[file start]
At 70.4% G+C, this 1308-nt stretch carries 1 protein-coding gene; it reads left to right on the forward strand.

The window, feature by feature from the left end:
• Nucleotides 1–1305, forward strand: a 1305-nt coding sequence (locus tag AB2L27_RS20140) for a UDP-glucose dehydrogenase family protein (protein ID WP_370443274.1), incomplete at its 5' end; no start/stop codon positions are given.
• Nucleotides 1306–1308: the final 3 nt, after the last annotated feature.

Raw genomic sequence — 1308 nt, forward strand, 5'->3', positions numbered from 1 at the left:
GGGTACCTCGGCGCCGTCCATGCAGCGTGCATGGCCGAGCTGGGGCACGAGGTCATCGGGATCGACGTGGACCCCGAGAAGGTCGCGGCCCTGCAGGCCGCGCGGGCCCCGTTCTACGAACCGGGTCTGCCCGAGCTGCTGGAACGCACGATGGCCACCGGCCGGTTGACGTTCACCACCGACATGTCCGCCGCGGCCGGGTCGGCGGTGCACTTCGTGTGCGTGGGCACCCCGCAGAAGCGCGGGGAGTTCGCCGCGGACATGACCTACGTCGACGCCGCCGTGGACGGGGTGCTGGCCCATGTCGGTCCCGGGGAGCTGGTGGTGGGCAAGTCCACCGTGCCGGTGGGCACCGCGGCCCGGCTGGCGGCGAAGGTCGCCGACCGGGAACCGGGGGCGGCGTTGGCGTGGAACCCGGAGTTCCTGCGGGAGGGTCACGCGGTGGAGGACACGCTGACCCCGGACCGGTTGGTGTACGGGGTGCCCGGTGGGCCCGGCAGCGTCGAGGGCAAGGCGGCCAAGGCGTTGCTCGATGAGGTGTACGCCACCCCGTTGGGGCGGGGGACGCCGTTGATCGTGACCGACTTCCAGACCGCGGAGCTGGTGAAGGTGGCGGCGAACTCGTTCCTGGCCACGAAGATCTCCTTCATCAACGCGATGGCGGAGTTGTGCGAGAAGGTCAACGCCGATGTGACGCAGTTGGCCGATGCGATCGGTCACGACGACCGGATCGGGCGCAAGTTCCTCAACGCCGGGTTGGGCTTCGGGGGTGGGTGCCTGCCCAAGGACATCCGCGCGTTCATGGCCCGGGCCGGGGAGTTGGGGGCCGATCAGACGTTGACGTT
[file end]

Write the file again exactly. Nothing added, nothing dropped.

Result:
At 70.4% G+C, this 1308-nt stretch carries 1 protein-coding gene; it reads left to right on the forward strand.

The window, feature by feature from the left end:
• Nucleotides 1–1305, forward strand: a 1305-nt coding sequence (locus tag AB2L27_RS20140) for a UDP-glucose dehydrogenase family protein (protein ID WP_370443274.1), incomplete at its 5' end; no start/stop codon positions are given.
• Nucleotides 1306–1308: the final 3 nt, after the last annotated feature.

Raw genomic sequence — 1308 nt, forward strand, 5'->3', positions numbered from 1 at the left:
GGGTACCTCGGCGCCGTCCATGCAGCGTGCATGGCCGAGCTGGGGCACGAGGTCATCGGGATCGACGTGGACCCCGAGAAGGTCGCGGCCCTGCAGGCCGCGCGGGCCCCGTTCTACGAACCGGGTCTGCCCGAGCTGCTGGAACGCACGATGGCCACCGGCCGGTTGACGTTCACCACCGACATGTCCGCCGCGGCCGGGTCGGCGGTGCACTTCGTGTGCGTGGGCACCCCGCAGAAGCGCGGGGAGTTCGCCGCGGACATGACCTACGTCGACGCCGCCGTGGACGGGGTGCTGGCCCATGTCGGTCCCGGGGAGCTGGTGGTGGGCAAGTCCACCGTGCCGGTGGGCACCGCGGCCCGGCTGGCGGCGAAGGTCGCCGACCGGGAACCGGGGGCGGCGTTGGCGTGGAACCCGGAGTTCCTGCGGGAGGGTCACGCGGTGGAGGACACGCTGACCCCGGACCGGTTGGTGTACGGGGTGCCCGGTGGGCCCGGCAGCGTCGAGGGCAAGGCGGCCAAGGCGTTGCTCGATGAGGTGTACGCCACCCCGTTGGGGCGGGGGACGCCGTTGATCGTGACCGACTTCCAGACCGCGGAGCTGGTGAAGGTGGCGGCGAACTCGTTCCTGGCCACGAAGATCTCCTTCATCAACGCGATGGCGGAGTTGTGCGAGAAGGTCAACGCCGATGTGACGCAGTTGGCCGATGCGATCGGTCACGACGACCGGATCGGGCGCAAGTTCCTCAACGCCGGGTTGGGCTTCGGGGGTGGGTGCCTGCCCAAGGACATCCGCGCGTTCATGGCCCGGGCCGGGGAGTTGGGGGCCGATCAGACGTTGACGTT